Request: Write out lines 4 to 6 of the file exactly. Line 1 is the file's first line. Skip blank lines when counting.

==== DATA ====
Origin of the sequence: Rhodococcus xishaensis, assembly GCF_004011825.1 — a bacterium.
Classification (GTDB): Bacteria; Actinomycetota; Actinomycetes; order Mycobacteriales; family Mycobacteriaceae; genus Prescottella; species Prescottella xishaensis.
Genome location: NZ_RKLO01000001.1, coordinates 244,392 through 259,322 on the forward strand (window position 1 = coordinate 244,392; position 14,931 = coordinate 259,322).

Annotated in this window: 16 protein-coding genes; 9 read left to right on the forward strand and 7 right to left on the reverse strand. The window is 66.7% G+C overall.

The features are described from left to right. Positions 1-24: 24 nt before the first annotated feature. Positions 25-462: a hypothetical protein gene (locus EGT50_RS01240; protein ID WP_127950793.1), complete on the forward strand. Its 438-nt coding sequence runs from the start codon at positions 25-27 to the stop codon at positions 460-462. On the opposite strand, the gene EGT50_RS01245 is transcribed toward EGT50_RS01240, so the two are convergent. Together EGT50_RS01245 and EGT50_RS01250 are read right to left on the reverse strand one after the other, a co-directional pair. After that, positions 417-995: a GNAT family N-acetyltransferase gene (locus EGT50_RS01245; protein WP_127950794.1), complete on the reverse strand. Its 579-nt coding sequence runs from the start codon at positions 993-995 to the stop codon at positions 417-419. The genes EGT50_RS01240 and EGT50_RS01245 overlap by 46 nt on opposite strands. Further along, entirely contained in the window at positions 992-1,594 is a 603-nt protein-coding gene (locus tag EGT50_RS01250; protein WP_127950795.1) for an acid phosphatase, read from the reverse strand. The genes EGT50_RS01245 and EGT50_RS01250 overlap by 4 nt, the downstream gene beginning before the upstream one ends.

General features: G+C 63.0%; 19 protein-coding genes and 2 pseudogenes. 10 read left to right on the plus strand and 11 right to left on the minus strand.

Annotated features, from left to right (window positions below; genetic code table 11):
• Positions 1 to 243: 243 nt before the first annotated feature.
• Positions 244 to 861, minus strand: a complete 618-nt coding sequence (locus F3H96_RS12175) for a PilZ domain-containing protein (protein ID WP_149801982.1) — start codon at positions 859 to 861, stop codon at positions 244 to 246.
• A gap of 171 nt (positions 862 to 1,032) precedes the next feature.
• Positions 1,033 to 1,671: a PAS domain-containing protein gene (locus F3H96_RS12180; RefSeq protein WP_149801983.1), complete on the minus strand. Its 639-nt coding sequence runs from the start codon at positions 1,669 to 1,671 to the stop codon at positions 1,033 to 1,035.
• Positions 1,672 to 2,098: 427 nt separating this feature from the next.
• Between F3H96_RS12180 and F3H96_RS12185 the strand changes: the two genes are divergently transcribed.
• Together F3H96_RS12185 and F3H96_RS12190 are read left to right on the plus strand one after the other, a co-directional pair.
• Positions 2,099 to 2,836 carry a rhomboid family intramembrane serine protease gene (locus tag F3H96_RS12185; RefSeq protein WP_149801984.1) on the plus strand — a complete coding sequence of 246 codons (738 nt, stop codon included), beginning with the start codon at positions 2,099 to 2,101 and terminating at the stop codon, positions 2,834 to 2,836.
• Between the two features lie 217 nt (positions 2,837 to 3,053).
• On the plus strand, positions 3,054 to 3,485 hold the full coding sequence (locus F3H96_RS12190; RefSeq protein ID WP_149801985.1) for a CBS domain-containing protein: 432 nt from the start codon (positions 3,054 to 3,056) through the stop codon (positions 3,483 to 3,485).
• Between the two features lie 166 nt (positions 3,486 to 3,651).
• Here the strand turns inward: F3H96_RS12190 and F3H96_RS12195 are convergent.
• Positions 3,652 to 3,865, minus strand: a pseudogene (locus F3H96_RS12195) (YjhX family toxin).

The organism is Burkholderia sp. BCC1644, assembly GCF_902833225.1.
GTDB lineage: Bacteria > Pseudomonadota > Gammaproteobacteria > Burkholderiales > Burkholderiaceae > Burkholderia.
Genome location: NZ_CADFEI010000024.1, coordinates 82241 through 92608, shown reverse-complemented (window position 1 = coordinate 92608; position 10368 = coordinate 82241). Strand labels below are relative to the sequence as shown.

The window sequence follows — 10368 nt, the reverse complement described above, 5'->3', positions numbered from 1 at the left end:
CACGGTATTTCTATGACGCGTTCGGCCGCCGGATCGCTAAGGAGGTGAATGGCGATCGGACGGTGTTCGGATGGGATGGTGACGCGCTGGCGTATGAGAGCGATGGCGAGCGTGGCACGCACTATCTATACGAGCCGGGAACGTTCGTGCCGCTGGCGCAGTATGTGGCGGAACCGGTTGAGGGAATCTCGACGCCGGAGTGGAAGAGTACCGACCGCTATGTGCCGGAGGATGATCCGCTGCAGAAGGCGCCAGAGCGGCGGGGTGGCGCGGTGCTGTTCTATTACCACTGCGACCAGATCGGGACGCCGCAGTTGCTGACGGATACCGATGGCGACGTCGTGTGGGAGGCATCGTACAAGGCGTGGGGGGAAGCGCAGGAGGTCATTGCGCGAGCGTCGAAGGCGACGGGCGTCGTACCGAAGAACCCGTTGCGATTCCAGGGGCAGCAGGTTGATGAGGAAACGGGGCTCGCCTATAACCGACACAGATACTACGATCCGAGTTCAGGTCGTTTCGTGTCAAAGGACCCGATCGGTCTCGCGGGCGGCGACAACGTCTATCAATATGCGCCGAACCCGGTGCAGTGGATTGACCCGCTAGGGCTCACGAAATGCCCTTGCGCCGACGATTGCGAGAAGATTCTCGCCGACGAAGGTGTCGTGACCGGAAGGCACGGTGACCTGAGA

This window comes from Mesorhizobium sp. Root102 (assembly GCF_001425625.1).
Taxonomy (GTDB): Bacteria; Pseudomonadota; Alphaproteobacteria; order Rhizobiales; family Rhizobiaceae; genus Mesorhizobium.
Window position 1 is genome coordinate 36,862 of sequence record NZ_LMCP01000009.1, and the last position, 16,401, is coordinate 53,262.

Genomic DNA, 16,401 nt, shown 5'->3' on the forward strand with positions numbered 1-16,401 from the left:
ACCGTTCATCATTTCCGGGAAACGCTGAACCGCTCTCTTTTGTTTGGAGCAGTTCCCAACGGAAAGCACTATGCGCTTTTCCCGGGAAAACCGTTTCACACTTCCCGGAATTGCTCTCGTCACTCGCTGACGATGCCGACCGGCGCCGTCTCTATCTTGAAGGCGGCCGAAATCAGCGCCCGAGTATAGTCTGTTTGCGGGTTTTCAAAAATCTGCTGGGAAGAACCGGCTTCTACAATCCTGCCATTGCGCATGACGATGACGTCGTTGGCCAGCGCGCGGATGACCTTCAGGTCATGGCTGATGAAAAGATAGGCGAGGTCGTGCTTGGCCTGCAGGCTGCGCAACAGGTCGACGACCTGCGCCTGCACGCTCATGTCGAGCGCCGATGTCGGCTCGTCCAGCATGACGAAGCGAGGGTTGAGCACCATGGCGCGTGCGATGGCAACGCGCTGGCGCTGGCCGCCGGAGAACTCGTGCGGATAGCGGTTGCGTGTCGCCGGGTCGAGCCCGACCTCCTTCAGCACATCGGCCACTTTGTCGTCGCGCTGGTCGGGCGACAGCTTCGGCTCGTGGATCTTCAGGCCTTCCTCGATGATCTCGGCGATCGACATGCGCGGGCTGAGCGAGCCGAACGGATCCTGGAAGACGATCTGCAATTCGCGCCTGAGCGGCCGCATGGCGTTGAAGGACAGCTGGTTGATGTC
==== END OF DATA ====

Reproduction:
Annotated in this window: 16 protein-coding genes; 9 read left to right on the forward strand and 7 right to left on the reverse strand. The window is 66.7% G+C overall.

The features are described from left to right. Positions 1-24: 24 nt before the first annotated feature. Positions 25-462: a hypothetical protein gene (locus EGT50_RS01240; protein ID WP_127950793.1), complete on the forward strand. Its 438-nt coding sequence runs from the start codon at positions 25-27 to the stop codon at positions 460-462. On the opposite strand, the gene EGT50_RS01245 is transcribed toward EGT50_RS01240, so the two are convergent. Together EGT50_RS01245 and EGT50_RS01250 are read right to left on the reverse strand one after the other, a co-directional pair. After that, positions 417-995: a GNAT family N-acetyltransferase gene (locus EGT50_RS01245; protein WP_127950794.1), complete on the reverse strand. Its 579-nt coding sequence runs from the start codon at positions 993-995 to the stop codon at positions 417-419. The genes EGT50_RS01240 and EGT50_RS01245 overlap by 46 nt on opposite strands. Further along, entirely contained in the window at positions 992-1,594 is a 603-nt protein-coding gene (locus tag EGT50_RS01250; protein WP_127950795.1) for an acid phosphatase, read from the reverse strand. The genes EGT50_RS01245 and EGT50_RS01250 overlap by 4 nt, the downstream gene beginning before the upstream one ends.

General features: G+C 63.0%; 19 protein-coding genes and 2 pseudogenes. 10 read left to right on the plus strand and 11 right to left on the minus strand.